Property values rising at a lesser pace
House values rose 8.2 per cent last month compared with May last year, but the pace of annual growth continues to slow.
Values rose 8.4 per cent in April and 8.8 per cent in March, QV's residential housing price index shows.
The national house value averaged $471,791 last month, creeping up 0.7 per cent in past three months.
While house values are now nearly 14 per cent above the previous market peak in 2007, economists say a lack of supply is the main factor holding prices up.
Sales volumes around the country were 10 to 15 per cent lower than in May last year, "which could be a normal winter seasonal effect but it could also be a precursor to values dropping", QV spokeswoman Andrea Rush said.
ASB economist Christina Leung said Kiwis were generally seeing a decline in house market activity, "but the price declines have been fairly muted and that's due to the housing supply being very low".
Figures out yesterday from leading Auckland agency Barfoot & Thompson showed new house listings were well down, "so that just illustrates how tight the Auckland market is", she said.
Leung said it was encouraging to see new construction picking up, although it would take about a year to see its effects.
ASB predicts annual house price inflation to "broadly slow" to 5 per cent by the end of the year.
QV's figures showed Auckland property values were up 13 per cent on a year ago, with an average worth of $713,709, rising 2.6 per cent in the three months to May.
That meant Auckland properties were nearly 31 per cent more expensive than they were in 2007, or 12.1 per cent after adjusting for inflation.
Auckland valuer Bruce Wiggins said sellers were getting variable outcomes.
Some properties, particularly in South Auckland's Greenlane and Mangere, were getting strong prices, while unrenovated inner-city dwellings were not meeting expectations.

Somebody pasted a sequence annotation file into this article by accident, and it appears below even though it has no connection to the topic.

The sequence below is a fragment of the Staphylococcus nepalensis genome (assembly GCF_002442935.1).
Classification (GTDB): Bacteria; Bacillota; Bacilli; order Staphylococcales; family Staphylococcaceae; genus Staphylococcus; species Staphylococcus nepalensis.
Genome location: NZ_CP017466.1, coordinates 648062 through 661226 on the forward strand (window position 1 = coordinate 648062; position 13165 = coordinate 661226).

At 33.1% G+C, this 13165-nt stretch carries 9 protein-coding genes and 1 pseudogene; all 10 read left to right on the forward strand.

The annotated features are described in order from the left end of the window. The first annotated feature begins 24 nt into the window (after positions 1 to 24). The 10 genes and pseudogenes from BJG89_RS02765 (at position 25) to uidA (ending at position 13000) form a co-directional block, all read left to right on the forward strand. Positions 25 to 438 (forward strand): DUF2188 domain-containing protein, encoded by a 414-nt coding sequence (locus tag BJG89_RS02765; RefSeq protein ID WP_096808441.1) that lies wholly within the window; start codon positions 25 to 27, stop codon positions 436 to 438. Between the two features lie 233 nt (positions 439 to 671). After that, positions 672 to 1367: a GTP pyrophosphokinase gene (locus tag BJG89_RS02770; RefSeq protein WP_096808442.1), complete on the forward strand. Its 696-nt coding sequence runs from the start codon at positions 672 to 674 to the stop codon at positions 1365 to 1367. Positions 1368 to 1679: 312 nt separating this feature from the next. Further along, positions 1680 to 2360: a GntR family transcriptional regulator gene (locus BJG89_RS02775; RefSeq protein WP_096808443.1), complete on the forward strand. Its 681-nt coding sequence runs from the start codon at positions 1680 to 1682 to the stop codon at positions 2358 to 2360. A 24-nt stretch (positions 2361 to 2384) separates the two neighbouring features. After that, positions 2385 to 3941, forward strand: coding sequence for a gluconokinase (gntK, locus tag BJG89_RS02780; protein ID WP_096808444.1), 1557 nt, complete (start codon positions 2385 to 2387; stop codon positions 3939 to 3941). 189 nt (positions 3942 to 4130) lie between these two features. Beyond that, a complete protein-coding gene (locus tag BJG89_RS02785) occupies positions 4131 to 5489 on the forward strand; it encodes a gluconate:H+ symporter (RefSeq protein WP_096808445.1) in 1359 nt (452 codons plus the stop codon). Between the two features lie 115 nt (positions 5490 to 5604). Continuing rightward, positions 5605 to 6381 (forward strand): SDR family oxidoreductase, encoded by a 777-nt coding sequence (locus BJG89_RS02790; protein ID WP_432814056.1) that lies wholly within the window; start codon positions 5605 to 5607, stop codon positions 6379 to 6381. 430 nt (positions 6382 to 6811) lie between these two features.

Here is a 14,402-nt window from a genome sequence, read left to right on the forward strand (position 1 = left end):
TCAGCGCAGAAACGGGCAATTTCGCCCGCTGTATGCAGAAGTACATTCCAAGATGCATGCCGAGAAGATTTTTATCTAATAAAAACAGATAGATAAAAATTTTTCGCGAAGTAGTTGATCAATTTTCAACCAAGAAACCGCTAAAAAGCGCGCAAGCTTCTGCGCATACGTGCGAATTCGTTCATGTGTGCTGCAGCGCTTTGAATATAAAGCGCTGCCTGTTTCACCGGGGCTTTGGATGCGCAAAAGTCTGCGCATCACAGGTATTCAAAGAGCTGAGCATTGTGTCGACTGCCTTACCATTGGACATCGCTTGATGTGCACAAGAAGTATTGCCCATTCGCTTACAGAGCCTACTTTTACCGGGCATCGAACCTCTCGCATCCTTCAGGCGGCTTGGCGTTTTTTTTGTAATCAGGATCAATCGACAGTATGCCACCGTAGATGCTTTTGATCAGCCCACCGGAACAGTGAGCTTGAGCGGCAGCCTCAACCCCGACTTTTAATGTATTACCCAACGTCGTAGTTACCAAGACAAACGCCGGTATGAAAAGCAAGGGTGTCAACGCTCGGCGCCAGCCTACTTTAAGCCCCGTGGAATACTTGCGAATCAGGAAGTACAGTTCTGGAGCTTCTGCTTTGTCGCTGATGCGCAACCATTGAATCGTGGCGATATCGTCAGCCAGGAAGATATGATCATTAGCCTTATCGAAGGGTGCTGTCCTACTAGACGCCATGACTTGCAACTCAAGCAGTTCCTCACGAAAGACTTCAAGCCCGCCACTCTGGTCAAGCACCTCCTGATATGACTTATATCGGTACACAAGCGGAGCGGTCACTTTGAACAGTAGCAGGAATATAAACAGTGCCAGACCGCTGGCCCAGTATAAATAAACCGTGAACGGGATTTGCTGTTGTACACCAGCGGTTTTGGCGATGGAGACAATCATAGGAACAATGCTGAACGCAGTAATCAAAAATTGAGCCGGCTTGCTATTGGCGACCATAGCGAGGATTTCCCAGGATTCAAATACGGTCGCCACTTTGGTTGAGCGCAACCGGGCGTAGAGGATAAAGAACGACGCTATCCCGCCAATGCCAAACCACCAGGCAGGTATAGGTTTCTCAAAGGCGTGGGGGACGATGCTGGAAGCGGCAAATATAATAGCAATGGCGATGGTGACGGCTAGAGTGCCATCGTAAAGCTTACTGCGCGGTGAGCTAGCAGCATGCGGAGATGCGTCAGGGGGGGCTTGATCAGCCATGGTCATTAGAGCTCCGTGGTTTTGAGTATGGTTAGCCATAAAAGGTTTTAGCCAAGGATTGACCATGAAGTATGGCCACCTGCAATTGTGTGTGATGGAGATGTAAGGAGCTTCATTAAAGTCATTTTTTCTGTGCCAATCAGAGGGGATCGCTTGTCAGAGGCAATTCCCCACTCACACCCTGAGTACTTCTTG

"The feeling is there are less buyers, especially considering the prices required," he said.
Many auctions in the otherwise steady North Shore market were attracting no bids or seeing houses passed in.
Lending appeared to be on the rise and interest rate rises did not appear to have dampened demand, he said.
In the wider Wellington area, the average value was $452,099, up 1.8 per cent annually and down 0.3 per cent for the month.
"Buyers are very cautious and particular about what they will buy," Wellington valuer Pieter Geill said.
"There seems to be little urgency to make a decision from buyers as most properties are not getting snapped up quickly, and there has been low attendance at open homes."
However, mortgagee sales were selling well, as were well-presented and well-located homes.
Houses in Greater Christchurch were worth on average $456,962, up 7.6 per cent annually but down 0.2 per cent in the three months to May.
In the provinces, strong performers included Tauranga, where the average annual value rose 5.1 per cent to $450,614, and western Bay of Plenty, up 8.2 per cent annually to $417,637.
Hamilton was up 4.8 per cent on a year ago to $364,004 and 0.3 per cent in May.